Wednesday, November 6, 2013

The best is yet to come...

Realizing the incredibly low readership of this publication (echo), I wanted to make a statement to anybody who might stumble across this and think it is dead. Rest assured it is not, and there are many many ideas floating around inside my head. This past year has been incredibly difficult for my family and me, and while we are on the path to improvements, have not quite made it there yet. So hold tight, because exciting things are right around the corner....

Tuesday, March 26, 2013

Of Bakers and Bread

When Hands-On Cuisine was only a thought in my head, I never imagined it to be solely a repository for my own recipes; I wanted to include my own culinary thoughts and musings as a reflection upon cooking in a modern household.  A lot can happen in one year, and culinary discoveries can be made!

I like to experiment with different and unfamiliar processes, and over the past few months I have taken up the mysterious art of bread baking.  I was captivated by how four of the most simple ingredients, flour, salt, water, and yeast, can elicit such a wide variety of results while carrying such stigma for being difficult and time consuming.  Bread has been the staple food of the western diet for thousands of years, and I find it amazing that a skill so integral to even our most recent ancestors has been nearly totally lost in the last 50 to 100 years.  What happened?  I, not unlike the proverbial cat, had to have my curiosity resolved; I had a whole modern kitchen at my disposal,which is certainly more than medieval Europeans had, this couldn't be that hard.

Since my curiosity was piqued I did what now comes naturally to me; I hit up the internet and was speedily overcome with a sense of information overload.  It seemed like there was so much information, yet so little actual content.  I'm sure you know the feeling, hell, it might even be what brought you here.  It seems the world of bread baking is filled with people who all have THE ABSOLUTE BEST RECIPE IN THE UNIVERSE AND THEN SOME!!!!, and as we all know if you set astronomical expectations you best be prepared for disappointment.  So in an effort to help you save some time and frustration I want to give out some pointers to the burgeoning baker as the kickoff to a somewhat periodical series on bread.

If you are really interested in trying your hand a bread baking I would suggest picking up a good book on baking, many of which also include sections on cookies, cakes, and a wide variety of delicious confections.  I find a good book clearly teaches the fundamentals of baking and will usually provide extremely helpful illustrations from master artisans.  While  I have bought and tried out a few different books, one that I have absolutely fallen in love with is Buchon Bakery by Thomas Keller and Sebastien Rouxel (2012).  The book was a gift from my wife and has been absolutely wonderful.  I find Keller and Rouxel's approach to be straightforward with a rich and experienced presentation.  The bread baking segment is geared for the home-cook and I found it easy to jump right in.  They even note that every recipe has been ideally scaled for preparation using a KitchenAid stand mixer, which is extremely convenient.  They also provide all measurements in grams, which ensures that the recipes are reproduced exactly and consistently; baking does require you to be a bit more exact in your measurements after all.  This book has helped me to understand the chemistry behind bread baking and acted as an outstanding introduction.  This was exactly what I was looking for.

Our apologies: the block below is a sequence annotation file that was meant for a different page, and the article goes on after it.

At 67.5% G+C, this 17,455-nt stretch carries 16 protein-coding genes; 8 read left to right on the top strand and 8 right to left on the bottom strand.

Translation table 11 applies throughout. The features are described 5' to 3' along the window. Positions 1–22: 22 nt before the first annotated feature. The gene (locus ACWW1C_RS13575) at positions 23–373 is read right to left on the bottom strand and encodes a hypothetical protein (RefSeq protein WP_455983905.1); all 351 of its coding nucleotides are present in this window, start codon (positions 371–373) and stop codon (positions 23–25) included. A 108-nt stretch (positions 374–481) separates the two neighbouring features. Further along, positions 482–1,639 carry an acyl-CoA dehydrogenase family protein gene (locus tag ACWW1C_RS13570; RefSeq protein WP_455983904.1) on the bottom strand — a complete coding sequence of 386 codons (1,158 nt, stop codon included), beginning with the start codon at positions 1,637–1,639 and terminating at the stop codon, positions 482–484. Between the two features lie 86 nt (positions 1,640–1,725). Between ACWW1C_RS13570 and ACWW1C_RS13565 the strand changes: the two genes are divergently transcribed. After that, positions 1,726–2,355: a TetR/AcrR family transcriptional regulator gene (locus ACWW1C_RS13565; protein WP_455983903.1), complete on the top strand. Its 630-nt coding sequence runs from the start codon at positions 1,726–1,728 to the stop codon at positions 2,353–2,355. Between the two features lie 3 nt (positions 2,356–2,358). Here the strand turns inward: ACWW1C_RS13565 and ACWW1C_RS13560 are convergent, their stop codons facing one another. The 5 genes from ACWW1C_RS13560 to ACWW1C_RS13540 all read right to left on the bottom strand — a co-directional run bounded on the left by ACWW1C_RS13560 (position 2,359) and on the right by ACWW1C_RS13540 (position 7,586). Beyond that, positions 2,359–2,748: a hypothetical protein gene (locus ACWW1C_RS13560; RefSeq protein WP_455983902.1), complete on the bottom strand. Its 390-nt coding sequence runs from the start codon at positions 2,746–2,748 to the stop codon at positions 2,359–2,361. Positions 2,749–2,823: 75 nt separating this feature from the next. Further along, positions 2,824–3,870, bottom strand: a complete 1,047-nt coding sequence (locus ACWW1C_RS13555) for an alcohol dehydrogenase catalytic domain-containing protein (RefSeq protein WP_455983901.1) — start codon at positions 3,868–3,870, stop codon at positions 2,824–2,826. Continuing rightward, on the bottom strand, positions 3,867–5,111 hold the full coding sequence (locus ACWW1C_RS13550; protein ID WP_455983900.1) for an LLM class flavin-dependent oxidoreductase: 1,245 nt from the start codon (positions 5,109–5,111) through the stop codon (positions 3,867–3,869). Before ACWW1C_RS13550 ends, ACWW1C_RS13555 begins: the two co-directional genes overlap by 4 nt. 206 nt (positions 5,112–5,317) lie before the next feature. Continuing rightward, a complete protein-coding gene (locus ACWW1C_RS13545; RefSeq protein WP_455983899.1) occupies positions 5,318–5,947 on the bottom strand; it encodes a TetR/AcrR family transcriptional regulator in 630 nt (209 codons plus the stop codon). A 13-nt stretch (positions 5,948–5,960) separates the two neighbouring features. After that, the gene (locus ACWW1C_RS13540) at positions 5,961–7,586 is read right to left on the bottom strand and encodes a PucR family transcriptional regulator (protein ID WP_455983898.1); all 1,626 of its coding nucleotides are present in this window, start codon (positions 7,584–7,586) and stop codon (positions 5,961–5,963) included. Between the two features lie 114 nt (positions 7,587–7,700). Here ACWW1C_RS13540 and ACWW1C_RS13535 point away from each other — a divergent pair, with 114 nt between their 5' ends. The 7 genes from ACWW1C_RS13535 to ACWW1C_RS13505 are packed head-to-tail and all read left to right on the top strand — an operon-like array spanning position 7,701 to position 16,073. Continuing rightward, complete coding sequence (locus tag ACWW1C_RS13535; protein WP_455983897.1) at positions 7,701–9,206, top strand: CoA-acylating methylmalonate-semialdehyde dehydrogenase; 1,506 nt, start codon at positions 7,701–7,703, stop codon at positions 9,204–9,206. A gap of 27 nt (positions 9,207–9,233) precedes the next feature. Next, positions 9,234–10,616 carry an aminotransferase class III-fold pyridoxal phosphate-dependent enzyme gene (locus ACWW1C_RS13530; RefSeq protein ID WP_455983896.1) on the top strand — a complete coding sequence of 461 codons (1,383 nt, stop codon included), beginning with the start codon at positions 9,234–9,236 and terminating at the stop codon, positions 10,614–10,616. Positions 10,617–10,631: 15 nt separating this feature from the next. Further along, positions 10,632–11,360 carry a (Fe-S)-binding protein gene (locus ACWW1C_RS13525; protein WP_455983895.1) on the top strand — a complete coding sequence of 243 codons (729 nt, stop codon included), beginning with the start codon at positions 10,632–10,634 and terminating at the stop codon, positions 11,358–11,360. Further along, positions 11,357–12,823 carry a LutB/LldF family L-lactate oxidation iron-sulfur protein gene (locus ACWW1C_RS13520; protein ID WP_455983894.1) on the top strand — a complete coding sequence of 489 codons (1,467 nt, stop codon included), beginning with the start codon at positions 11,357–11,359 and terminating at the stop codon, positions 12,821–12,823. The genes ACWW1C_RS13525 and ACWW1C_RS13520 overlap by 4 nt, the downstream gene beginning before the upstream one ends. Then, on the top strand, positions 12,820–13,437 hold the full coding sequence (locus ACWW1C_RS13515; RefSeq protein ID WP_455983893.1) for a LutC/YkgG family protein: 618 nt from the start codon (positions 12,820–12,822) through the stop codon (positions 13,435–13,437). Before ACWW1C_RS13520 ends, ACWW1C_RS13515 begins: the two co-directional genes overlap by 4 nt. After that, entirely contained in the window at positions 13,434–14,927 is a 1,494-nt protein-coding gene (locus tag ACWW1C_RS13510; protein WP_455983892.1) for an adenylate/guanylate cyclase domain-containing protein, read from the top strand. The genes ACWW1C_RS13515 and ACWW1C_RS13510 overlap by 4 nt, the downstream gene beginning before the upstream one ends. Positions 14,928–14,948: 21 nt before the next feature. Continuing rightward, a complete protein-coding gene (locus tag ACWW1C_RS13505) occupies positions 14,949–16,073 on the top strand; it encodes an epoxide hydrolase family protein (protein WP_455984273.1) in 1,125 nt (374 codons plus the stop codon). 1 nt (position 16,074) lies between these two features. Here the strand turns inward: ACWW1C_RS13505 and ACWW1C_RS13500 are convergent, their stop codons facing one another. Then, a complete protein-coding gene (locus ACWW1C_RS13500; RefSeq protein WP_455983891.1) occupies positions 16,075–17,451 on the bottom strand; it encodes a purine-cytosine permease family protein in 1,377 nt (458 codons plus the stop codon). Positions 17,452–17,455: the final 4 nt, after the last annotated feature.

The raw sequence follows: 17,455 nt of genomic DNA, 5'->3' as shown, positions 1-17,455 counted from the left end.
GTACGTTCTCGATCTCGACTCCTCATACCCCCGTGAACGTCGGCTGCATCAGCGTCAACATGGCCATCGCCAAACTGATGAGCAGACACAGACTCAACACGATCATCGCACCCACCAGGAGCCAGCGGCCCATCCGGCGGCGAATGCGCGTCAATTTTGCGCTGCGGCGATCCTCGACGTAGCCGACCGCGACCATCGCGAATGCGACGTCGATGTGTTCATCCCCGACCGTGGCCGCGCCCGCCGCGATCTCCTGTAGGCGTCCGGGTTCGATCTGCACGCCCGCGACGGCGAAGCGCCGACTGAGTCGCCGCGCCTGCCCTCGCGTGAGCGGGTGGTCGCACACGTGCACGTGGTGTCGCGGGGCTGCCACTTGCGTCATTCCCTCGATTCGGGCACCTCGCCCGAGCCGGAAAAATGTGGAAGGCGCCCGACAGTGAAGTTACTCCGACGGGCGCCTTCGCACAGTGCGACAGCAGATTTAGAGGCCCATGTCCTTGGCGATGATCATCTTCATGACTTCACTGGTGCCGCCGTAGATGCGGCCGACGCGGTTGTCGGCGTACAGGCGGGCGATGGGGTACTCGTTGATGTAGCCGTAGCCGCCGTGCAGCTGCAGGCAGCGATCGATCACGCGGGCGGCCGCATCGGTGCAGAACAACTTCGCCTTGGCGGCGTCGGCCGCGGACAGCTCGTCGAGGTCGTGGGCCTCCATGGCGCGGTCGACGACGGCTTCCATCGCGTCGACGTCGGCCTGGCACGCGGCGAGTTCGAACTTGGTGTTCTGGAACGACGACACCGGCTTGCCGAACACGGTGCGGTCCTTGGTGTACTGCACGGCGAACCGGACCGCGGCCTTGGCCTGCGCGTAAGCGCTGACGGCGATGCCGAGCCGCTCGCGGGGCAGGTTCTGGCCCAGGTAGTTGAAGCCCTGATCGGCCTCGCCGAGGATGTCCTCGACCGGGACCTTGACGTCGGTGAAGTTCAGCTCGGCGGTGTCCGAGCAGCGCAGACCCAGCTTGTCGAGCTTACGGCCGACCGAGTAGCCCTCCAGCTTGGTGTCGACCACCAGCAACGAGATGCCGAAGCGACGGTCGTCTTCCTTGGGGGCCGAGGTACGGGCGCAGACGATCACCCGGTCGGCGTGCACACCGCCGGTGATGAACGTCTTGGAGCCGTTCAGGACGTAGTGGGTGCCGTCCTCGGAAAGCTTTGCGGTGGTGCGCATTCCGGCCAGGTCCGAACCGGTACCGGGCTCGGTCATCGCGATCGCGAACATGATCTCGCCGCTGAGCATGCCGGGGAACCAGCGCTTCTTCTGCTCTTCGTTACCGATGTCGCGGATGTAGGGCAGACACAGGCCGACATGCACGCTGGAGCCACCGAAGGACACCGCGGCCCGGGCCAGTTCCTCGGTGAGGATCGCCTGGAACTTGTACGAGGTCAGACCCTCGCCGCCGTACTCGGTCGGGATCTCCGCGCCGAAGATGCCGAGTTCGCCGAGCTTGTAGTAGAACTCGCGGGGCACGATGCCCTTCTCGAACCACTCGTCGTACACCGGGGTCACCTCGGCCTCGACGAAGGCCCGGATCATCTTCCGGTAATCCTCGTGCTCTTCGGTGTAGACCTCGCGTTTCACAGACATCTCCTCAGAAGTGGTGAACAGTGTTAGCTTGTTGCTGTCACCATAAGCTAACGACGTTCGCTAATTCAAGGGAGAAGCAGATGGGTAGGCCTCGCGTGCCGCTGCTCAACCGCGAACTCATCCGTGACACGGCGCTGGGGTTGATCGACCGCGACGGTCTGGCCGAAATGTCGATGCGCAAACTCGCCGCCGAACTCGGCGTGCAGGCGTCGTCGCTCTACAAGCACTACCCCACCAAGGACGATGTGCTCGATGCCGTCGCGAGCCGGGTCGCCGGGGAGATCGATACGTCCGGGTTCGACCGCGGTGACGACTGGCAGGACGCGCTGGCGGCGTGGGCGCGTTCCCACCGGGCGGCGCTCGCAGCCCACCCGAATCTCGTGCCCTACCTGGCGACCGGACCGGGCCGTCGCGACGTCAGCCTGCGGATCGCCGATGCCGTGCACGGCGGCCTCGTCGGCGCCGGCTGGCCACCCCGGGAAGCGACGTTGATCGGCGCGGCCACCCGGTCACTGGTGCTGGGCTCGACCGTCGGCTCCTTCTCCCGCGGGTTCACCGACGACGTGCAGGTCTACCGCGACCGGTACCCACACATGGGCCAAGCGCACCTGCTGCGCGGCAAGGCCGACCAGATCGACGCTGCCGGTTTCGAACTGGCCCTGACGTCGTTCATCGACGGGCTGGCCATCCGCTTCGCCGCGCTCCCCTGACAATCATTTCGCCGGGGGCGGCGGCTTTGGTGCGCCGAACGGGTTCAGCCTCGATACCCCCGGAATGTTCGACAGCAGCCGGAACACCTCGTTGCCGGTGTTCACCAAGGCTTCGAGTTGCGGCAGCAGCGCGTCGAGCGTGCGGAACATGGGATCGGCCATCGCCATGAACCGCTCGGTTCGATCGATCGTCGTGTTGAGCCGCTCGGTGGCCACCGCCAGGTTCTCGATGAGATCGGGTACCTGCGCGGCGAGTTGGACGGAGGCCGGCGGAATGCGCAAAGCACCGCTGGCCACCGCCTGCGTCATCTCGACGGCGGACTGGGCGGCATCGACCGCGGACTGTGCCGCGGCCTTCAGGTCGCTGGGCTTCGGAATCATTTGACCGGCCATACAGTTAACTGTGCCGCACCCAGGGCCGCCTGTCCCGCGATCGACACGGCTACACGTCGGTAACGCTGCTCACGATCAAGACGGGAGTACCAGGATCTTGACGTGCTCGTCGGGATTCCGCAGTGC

The intent of this post was not a book review, but as an introduction to a world I have recently discovered and found to be quite delicious; a way to get your hands doughy if you will.  Gone are the days of overpriced baguettes in our house, but here to stay are fresh bread bowls for soups and warm bread straight from the oven!  So with that in mind keep your eyes peeled for some exciting new entries on bread.

  A French batard prepared following Buchon Bakery's instructions.

Monday, March 25, 2013

A Year in Review

Ideas always seem bigger inside my head.  Now that we are approaching the first year of Hand-On Cuisine I can heartily say that I am happy with where it went and am excited to what the future has in store. (You can't get rid of me that easily!)  Now, all other things aside, this past year has proven to be much more difficult than I had ever expected on a personal level, but alas that is no excuse for laxity!  For this next year I plan on continuing to provide an exciting approach to home cooking, but also want to find ways to incorporate more interesting content to help the home cook whip up some amazing recipes.  So pardon the food puns, but stay peeled for more exciting things!  And make sure to "LIKE" me Facebook or follow me on Twitter!  (Do I need a catch-phrase?  It seems like one would fit her perfectly.)

Thursday, January 3, 2013

How do you like your chicken? A lefty friendly guide to breaking down this most popular poultry